Council OKs tax levy challenged by pensions
City funding of police pensions up nearly 33 percent
ROCK FALLS – The City Council on Tuesday passed its tax levy ordinance with an increase of 4.99 percent, staying below the 5 percent mark that triggers the need for a public hearing.
The total levy came in at $1,102,681,85, up from last year’s total levy of $1,052,421.67.
City Administrator Robbin Blackert said the average Rock Falls homeowner will see about 17 percent of their property taxes go to the city.
Like many other municipalities, the Rock Falls levy increase is largely a story of funding pensions. About 47 percent of the levy is tied to police, fire and Illinois Municipal Retirement Fund pension contributions.
The most significant increase in city contributions was a 32.78 percent hike in police pension funding. The IMRF, which is for city and school district employees, will see an increase of 21.74 percent in city funding in 2014. Fire department contributions will jump 21.73 percent.
The fire pensions are fully funded, while the police department is funded at 80 percent. Blackert said that, although the city is holding its own in the pensions struggle, it probably won’t get any easier.
“This was the biggest challenge we faced with the levy this year, and it’s going to continue to be the biggest challenge in the future,” Blackert said.
The city met an important levy goal by keeping the increase under 5 percent.
“We were happy that we didn’t have to go over the Truth in Taxation number,” she said.
According to Illinois Truth in Taxation law, a notice must be published in a newspaper and a public hearing held, only if the proposed aggregate tax levy is more than 5 percent greater then the previous year’s tax extension.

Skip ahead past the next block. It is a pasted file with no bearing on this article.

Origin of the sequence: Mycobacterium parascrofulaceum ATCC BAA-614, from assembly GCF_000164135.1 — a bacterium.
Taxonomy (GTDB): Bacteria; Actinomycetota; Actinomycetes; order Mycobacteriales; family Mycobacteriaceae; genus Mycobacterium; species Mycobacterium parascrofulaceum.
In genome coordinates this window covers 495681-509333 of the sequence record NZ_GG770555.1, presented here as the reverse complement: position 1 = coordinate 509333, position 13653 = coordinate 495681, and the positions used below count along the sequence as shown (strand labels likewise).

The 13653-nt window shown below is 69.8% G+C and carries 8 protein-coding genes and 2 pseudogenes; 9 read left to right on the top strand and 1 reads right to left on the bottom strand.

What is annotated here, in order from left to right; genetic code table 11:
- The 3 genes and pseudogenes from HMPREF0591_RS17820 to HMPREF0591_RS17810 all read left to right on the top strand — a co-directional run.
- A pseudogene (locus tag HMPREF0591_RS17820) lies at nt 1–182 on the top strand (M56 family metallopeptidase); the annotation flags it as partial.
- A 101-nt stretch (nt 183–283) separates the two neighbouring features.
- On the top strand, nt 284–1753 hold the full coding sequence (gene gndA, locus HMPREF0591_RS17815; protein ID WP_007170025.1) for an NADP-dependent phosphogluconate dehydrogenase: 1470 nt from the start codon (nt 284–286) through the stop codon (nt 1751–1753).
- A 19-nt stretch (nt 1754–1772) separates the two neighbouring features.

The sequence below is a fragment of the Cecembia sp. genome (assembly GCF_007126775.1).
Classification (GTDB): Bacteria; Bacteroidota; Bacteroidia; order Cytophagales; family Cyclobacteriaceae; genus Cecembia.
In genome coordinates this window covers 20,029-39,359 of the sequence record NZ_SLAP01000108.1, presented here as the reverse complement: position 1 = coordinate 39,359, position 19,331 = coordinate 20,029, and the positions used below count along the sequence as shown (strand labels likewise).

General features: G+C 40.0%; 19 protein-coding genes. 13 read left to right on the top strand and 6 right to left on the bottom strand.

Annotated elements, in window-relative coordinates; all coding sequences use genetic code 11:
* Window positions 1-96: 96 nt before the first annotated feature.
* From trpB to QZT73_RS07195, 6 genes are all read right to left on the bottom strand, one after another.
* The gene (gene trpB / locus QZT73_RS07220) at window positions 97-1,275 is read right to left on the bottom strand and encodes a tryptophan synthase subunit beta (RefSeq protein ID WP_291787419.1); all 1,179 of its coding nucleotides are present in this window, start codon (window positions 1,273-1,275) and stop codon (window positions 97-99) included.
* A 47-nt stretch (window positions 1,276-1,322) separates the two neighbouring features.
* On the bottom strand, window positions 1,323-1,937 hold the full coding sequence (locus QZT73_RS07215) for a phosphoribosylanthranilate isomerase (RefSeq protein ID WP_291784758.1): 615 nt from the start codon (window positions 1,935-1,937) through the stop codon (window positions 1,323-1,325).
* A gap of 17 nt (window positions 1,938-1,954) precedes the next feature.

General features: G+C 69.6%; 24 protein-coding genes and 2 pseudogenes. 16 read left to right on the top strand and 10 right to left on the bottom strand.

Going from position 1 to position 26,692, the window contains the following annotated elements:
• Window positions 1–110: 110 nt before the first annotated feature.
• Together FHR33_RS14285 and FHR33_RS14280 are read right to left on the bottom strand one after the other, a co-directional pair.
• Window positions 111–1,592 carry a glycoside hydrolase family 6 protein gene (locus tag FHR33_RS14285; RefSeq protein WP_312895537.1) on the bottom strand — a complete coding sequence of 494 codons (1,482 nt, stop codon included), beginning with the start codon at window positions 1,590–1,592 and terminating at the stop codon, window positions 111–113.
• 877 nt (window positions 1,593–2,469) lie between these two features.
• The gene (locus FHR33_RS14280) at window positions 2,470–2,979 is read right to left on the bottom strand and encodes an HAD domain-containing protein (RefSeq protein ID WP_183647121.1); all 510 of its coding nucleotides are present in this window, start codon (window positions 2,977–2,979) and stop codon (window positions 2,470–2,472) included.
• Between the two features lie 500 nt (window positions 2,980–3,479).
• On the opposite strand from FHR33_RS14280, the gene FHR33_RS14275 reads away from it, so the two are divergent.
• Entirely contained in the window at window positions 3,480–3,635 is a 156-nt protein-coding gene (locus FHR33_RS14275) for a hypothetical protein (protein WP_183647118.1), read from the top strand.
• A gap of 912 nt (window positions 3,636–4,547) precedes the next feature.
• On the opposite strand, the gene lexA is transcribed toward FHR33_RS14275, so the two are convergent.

In other action, the council approved a contract for the sale of renewable energy credits to Element Markets of Houston, a trading company of the credits. The tax credits are earned through the city’s operation of the hydroelectric generating facility, a renewable energy source. The green credits are used by companies to reduce tax liability, but because municipalities aren’t taxed on the sale of electrical energy, the credits are of no benefit to the city.
Rock Falls Police Commander Tammy Nelson presented a plaque to Sergeant Herb Hall, who is retiring after 11 years on the force.
“We will miss his leadership,” Nelson said. “You could always count on him to do anything.”
The Rock Falls City Council next meets at 6:30 p.m. Jan. 7, at City Hall, 603 W. 10th St.
The agendas will be posted at www.rockfalls61071.com and at City Hall. Call 815-622-1100 for more information.
The City Council meeting also can be viewed live on Channel 5.